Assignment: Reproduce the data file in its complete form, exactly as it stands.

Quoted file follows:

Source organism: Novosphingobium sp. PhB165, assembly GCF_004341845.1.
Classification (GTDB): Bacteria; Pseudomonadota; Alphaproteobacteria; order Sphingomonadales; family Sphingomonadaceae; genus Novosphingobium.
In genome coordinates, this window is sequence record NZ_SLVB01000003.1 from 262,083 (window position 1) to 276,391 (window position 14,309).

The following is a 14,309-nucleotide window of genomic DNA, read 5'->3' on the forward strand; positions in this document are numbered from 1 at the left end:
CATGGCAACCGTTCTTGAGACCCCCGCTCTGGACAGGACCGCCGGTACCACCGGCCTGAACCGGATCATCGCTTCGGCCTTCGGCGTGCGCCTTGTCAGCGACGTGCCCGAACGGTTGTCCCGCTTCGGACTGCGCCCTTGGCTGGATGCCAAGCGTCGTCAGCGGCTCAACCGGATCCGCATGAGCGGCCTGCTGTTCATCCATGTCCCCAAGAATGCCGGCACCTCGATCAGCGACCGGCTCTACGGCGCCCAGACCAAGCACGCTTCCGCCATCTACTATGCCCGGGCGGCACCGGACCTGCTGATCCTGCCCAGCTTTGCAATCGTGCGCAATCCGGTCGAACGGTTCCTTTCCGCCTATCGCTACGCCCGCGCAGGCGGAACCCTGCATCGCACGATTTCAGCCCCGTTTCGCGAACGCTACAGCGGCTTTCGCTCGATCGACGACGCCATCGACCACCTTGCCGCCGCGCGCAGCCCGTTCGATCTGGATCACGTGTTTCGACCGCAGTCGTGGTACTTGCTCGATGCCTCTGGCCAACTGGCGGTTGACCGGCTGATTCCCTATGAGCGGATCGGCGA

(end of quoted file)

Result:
Source organism: Novosphingobium sp. PhB165, assembly GCF_004341845.1.
Classification (GTDB): Bacteria; Pseudomonadota; Alphaproteobacteria; order Sphingomonadales; family Sphingomonadaceae; genus Novosphingobium.
In genome coordinates, this window is sequence record NZ_SLVB01000003.1 from 262,083 (window position 1) to 276,391 (window position 14,309).

The following is a 14,309-nucleotide window of genomic DNA, read 5'->3' on the forward strand; positions in this document are numbered from 1 at the left end:
CATGGCAACCGTTCTTGAGACCCCCGCTCTGGACAGGACCGCCGGTACCACCGGCCTGAACCGGATCATCGCTTCGGCCTTCGGCGTGCGCCTTGTCAGCGACGTGCCCGAACGGTTGTCCCGCTTCGGACTGCGCCCTTGGCTGGATGCCAAGCGTCGTCAGCGGCTCAACCGGATCCGCATGAGCGGCCTGCTGTTCATCCATGTCCCCAAGAATGCCGGCACCTCGATCAGCGACCGGCTCTACGGCGCCCAGACCAAGCACGCTTCCGCCATCTACTATGCCCGGGCGGCACCGGACCTGCTGATCCTGCCCAGCTTTGCAATCGTGCGCAATCCGGTCGAACGGTTCCTTTCCGCCTATCGCTACGCCCGCGCAGGCGGAACCCTGCATCGCACGATTTCAGCCCCGTTTCGCGAACGCTACAGCGGCTTTCGCTCGATCGACGACGCCATCGACCACCTTGCCGCCGCGCGCAGCCCGTTCGATCTGGATCACGTGTTTCGACCGCAGTCGTGGTACTTGCTCGATGCCTCTGGCCAACTGGCGGTTGACCGGCTGATTCCCTATGAGCGGATCGGCGA